Breaking Through Stigma: A Conversation With HIV Activist Ken Williams
Ken Williams, a program manager for AIDS Foundation Houston, was already a blogger for the LGBT community when he found out he had HIV. He then set out to chronicle his experience to reach others struggling to live with the virus. His message has always been hopeful and includes spreading the word on the importance of testing.
According to the U.S. Centers for Disease Control and Prevention, about 1.1 million people in the United States have HIV, and in 2015, almost 40,000 people were newly diagnosed. Currently, one out of seven people with HIV in the U.S. don’t know they have it, and three in 10 new infections are transmitted by those whose HIV is undiagnosed.
In order to link people to treatment and to prevent new infections, the CDC recommends routine HIV testing for everyone between the ages of 13 and 64 and for all pregnant women.
In observance of National HIV Testing Day on June 27, amfAR spoke to Williams about HIV testing and stigma in the LGBT community and the high rates of HIV among black gay men.
How did discovering that you have HIV influence the direction of your video blog projects?
As one could imagine, there was a lot of trauma associated with my HIV diagnosis. I was angry with myself, believing that I had dropped the ball on my health. At the time, the only ‘healthy’ way my body knew how to exonerate itself from feeling savagely dejected was denial. Denial alleviated a lot of the internalized-emotional stuff I wasn’t capable of handling; so I numbed by keeping quiet. And for a time, my silence seemed to be the remedy—if I didn’t admit HIV to myself then I didn’t have HIV to admit, which then nullified my anger.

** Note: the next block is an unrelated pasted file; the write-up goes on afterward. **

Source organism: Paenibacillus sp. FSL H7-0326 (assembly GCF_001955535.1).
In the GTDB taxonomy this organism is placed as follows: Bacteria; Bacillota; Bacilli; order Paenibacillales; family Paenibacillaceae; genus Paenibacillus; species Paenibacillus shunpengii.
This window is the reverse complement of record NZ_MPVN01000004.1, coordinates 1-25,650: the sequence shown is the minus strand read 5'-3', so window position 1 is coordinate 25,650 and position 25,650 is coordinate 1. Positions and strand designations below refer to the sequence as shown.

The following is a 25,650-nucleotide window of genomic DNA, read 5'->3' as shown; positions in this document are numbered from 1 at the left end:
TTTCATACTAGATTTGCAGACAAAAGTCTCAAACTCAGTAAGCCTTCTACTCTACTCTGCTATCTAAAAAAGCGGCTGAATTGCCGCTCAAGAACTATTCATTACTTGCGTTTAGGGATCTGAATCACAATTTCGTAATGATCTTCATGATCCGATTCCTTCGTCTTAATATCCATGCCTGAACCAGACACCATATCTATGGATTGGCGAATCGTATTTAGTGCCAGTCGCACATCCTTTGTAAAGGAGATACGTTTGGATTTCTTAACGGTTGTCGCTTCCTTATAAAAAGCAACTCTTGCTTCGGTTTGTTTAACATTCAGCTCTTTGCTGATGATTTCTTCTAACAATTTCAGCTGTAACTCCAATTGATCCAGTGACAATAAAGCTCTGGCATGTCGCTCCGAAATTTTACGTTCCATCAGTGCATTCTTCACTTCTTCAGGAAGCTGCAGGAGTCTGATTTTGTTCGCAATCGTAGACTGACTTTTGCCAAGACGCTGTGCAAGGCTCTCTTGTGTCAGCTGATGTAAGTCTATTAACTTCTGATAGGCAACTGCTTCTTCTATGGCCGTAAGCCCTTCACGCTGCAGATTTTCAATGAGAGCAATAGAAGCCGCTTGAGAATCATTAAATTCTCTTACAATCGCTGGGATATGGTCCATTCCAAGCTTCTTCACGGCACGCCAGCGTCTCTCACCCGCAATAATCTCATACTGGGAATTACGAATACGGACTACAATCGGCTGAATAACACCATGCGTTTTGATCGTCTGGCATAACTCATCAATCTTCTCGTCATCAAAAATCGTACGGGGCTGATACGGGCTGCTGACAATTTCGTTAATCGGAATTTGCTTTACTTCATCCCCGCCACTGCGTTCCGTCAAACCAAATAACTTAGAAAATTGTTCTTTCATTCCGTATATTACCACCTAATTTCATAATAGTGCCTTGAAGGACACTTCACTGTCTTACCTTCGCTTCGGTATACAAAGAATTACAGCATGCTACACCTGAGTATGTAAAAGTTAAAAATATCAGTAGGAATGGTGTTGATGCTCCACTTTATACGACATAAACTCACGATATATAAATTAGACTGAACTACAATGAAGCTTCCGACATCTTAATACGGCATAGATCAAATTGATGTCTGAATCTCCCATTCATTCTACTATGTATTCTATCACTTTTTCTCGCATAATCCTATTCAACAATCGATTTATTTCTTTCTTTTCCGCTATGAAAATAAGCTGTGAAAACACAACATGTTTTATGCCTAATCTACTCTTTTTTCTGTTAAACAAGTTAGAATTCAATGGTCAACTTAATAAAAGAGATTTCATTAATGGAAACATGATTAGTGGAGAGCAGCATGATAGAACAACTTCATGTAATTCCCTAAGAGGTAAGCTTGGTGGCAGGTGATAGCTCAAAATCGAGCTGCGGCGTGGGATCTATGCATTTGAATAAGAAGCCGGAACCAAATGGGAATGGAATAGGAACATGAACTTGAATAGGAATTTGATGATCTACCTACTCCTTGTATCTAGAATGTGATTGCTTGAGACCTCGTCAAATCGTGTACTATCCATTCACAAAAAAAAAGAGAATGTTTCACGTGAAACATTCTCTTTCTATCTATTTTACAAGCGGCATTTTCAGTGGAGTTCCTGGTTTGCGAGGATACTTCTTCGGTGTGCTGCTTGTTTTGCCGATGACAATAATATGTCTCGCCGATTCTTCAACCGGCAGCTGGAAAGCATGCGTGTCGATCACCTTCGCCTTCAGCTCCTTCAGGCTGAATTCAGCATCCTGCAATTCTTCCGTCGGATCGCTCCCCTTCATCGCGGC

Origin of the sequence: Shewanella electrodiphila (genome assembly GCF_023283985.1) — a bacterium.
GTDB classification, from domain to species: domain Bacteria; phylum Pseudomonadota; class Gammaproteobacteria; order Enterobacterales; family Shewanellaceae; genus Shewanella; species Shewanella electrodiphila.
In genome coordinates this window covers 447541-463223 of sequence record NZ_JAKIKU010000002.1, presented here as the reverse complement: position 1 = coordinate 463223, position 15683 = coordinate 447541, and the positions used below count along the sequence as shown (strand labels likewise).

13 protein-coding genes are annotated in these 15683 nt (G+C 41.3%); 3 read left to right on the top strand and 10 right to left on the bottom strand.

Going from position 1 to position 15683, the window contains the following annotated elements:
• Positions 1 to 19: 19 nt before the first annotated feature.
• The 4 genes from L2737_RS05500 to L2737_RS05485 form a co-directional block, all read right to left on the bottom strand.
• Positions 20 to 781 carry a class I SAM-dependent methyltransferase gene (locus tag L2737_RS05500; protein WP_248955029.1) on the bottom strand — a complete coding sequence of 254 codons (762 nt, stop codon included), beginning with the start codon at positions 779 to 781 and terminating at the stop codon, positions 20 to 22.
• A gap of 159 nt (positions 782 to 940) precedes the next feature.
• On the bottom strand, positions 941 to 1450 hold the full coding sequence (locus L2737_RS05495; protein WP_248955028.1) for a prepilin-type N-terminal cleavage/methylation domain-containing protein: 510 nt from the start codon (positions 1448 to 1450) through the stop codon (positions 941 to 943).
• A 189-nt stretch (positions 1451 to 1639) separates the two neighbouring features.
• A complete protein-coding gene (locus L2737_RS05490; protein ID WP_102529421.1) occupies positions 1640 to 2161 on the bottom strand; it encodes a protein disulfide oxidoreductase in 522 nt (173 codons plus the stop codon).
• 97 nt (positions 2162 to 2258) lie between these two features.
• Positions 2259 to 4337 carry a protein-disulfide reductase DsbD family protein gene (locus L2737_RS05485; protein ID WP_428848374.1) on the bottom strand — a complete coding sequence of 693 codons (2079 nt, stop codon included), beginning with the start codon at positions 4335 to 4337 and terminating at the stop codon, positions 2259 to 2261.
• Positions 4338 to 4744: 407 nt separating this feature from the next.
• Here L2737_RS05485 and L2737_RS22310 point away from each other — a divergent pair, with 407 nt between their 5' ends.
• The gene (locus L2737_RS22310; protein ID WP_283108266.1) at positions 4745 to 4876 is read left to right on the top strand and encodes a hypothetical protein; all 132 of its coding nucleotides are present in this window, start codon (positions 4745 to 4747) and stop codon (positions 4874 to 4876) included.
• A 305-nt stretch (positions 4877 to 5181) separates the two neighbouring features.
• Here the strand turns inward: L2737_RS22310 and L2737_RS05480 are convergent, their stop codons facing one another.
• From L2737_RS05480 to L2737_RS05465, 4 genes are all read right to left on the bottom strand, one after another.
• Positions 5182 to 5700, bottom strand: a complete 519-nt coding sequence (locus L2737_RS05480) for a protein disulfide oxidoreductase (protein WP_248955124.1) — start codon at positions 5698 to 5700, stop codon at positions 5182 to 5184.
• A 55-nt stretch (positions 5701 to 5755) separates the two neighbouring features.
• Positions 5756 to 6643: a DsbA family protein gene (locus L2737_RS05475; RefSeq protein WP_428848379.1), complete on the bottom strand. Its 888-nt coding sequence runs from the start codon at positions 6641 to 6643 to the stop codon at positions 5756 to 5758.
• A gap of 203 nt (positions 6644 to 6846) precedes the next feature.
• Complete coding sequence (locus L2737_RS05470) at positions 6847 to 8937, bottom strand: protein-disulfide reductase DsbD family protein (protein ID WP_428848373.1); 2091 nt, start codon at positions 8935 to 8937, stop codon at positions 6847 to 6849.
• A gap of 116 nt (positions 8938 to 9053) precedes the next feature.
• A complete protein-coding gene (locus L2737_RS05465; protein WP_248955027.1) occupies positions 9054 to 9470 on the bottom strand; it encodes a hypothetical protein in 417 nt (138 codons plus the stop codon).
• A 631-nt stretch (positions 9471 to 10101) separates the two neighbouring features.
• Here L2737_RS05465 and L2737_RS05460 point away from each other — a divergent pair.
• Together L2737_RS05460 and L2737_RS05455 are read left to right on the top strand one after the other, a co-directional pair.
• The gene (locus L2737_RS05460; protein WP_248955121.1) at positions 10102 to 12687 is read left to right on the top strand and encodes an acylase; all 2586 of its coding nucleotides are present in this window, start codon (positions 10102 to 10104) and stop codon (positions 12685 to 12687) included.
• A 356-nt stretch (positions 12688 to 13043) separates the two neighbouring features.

However, there came a point when I realized denial wasn’t healthy either. The immediate sense of gratification that denial offered was that it distanced me from a stigmatizing culture that has been historically cruel to the marginalized—especially people living with disease. My silence protected me from all sorts of violence and ridicule and it lessened my internal frustrations, but denial also severed me from my authenticity. It stunted my healing and challenged my resilience in ways that shrank it, because in order to survive in a fear-based society, I was convinced that as a black, gay, HIV-positive man I either had to remain quiet or not exist at all—and I grew tired of pretending I didn’t exist.
Ken Williams at AIDS Foundation Houston (Photo courtesy of Dalton DeHart)
So I took to my platform, Ken Like Barbie, to share my experience, with hopes of restructuring the narrative around the epidemic, around the communities that are most vulnerable to the disease. I wanted to provide a language for men and women with similar experiences to say ‘I am here … and HIV doesn’t make me disposable despite your ignorance or apathy.’
I wanted to demonstrate the freedom that self-acceptance can bring, and the importance of giving yourself permission for a second chance at impeccable health and self-love that is more durable than society’s opinion of who and what makes something or someone acceptable.
What do you think can be done to reduce the stigma that gets in the way of people being tested for HIV?